A Hamptons beach is beautiful in a subtle way. It doesn’t confront us with dramatic forms or clamor for attention. Instead, it lulls us with its reliable rhythms, calming textures and quiet hues that shift softly from sand to sea to sky.
Not far from the shore in the hamlet of Wainscott, there’s a house with an equally gentle nature. Designed for a Manhattan-based family, it’s large but with a comfortable intimacy that belies its size. On the outside, it nods to its neighbors with wood-shingled walls and gambrel roofs inspired by the local vernacular. Inside, it celebrates the elegant simplicity of a few humble materials. “The emphasis is on what you use and how you use it—and whatever we do, we like to do it with two or three pieces of material,” says architect Howard Backen, who partnered with architect Loren Kroeger to design the home, which was built by Kevin Warren and later updated by construction manager Mathias Thoerner.
In this case, the architects and designer Brad Krefman used combinations of reclaimed wood, bluestone and beachy white wood planks to give spaces a sense of unpretentious luxury. The home’s first floor, which includes a large entertaining kitchen and a great room with areas for lounging and dining, is defined by warm, rustic finishes, including reclaimed European oak floors, whitewashed vertical wall planking and hefty, exposed beams that span the wood-clad ceilings. On the second and third floors, the paneled walls and ceilings are painted a soft white color, creating a lighter mood for a more casual kitchen, living areas and a handful of bedrooms. “Downstairs you do feel quite different than you do upstairs—that was the idea,” Backen says, “but they’re good neighbors.”
As for the interior design, “the clients wanted this home to provide a place to be more carefree; a real contrast to their more formal and structured life in the city,” explains Krefman. With that in mind, and with the clients’ collection of Asian furnishings and artwork as a guide, Krefman began searching for new and antique pieces that felt approachable enough for a casual beach house, yet fine enough to match the quality of the architecture. For the great room, he took cues from Belgian design guru Axel Vervoordt when selecting a linen-slipcovered sofa and armchairs to face the fireplace, and when giving other key pieces—including a Wegner hammock chair and surfboard-shaped solid-wood coffee tables—plenty of room to breathe. “The goal was striking that balance of the space feeling furnished and full, but still leaving a lot of room for the pieces to hold their own,” he says.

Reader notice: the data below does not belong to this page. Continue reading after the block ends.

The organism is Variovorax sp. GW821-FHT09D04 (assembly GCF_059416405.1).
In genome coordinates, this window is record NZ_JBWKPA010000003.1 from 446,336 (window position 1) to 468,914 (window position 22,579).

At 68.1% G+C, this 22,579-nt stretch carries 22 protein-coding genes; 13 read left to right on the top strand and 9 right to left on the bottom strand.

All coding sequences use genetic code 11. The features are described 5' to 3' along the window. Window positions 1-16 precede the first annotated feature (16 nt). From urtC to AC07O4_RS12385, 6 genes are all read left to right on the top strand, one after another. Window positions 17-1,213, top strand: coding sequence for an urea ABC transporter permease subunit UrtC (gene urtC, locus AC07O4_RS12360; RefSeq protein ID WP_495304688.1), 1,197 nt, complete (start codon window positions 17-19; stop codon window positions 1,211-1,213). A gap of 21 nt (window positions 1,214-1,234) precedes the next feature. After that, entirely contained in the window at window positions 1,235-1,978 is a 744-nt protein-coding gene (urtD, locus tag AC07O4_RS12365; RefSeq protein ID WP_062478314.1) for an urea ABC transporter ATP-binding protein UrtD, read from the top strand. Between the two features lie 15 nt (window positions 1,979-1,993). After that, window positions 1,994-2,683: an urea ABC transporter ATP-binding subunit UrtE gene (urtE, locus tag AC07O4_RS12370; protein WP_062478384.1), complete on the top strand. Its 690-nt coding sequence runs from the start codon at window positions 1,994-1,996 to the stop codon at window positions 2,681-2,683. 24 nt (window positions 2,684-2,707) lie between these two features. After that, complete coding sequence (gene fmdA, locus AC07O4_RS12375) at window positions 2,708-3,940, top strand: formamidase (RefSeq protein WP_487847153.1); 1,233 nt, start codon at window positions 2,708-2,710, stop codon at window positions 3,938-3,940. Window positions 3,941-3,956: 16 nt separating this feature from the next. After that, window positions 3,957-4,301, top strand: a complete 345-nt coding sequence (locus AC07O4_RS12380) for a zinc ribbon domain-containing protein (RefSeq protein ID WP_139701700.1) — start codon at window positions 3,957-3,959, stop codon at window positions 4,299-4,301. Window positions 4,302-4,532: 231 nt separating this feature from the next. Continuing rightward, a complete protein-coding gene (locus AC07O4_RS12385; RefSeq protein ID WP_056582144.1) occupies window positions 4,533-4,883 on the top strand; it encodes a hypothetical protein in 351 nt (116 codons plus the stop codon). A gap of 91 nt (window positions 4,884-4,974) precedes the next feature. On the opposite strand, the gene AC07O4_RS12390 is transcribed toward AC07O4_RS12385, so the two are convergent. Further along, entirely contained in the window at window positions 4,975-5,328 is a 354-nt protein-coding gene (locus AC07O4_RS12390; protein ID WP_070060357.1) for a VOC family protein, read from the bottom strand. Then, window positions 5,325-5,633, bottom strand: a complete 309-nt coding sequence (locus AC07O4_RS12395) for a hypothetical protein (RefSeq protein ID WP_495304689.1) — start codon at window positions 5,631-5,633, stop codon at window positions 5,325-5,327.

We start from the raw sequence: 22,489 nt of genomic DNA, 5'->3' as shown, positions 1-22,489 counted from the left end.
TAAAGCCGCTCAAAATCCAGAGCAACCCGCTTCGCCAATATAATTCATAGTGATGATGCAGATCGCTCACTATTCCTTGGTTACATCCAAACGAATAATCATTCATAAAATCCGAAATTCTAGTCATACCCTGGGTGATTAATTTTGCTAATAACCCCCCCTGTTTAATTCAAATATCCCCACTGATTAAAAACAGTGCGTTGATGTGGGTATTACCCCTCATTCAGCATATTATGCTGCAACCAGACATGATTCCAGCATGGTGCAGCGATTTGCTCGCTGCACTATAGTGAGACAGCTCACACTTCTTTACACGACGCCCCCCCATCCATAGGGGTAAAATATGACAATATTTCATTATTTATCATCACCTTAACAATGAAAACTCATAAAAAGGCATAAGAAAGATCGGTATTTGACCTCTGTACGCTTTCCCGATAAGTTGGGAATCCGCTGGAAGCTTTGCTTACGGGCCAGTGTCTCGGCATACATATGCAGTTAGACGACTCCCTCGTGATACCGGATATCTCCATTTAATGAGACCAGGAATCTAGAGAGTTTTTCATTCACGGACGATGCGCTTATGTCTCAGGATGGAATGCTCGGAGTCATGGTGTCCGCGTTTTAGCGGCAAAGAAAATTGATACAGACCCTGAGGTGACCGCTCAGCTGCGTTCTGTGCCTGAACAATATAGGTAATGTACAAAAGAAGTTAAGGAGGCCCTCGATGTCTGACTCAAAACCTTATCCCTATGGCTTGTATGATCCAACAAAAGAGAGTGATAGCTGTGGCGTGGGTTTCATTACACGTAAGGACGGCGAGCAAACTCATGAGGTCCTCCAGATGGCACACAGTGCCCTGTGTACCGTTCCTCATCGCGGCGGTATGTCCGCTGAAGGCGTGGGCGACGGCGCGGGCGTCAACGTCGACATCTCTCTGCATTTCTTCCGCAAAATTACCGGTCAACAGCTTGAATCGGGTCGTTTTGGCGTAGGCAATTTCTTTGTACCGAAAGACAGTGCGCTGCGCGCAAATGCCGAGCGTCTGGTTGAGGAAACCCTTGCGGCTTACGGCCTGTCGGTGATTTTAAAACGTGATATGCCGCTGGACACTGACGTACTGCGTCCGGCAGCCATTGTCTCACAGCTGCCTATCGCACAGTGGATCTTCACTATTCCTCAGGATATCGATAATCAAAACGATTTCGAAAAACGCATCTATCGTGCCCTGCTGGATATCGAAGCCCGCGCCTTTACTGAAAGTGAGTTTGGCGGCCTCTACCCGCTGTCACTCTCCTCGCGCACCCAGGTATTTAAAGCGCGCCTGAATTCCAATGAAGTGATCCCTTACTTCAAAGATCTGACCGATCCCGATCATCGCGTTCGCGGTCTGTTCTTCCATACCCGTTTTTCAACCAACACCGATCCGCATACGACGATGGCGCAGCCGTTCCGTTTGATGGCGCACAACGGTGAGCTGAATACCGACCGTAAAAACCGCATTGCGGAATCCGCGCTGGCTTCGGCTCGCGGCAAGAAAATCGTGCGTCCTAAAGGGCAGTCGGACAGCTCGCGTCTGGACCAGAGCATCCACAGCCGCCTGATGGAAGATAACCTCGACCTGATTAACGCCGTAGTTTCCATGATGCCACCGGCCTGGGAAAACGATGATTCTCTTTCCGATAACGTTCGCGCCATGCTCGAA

In the adjacent dining area, an antique Japanese tansu chest from the clients’ collection does just that while complementing the warm wood tones of a custom acacia-wood dining table and an antique French dressmaker’s table that functions as a sideboard, room divider and display area for beachcombers’ finds. Meanwhile, upstairs Krefman chose refined, comforting details befitting the seaside setting. Case in point: The monochromatic mix of linen-upholstered furnishings and pewter-gray bedding in the master bedroom, which defers to views of nearby Wainscott Pond and the sea beyond.
There and throughout the house, soft colors and textures feel perfectly at home amid their surroundings—which is no accident, as Krefman explains. “If you take a handful of sea glass and sand, you get this crazy range of neutrals, and always these pinks and blues. So, it’s like we took a handful of the beach and built a color palette around it.” It’s little wonder then that here, whether you’re inside or outside, there’s never any doubt you’re in a place designed to capture—and celebrate—the quiet beauty of the shore.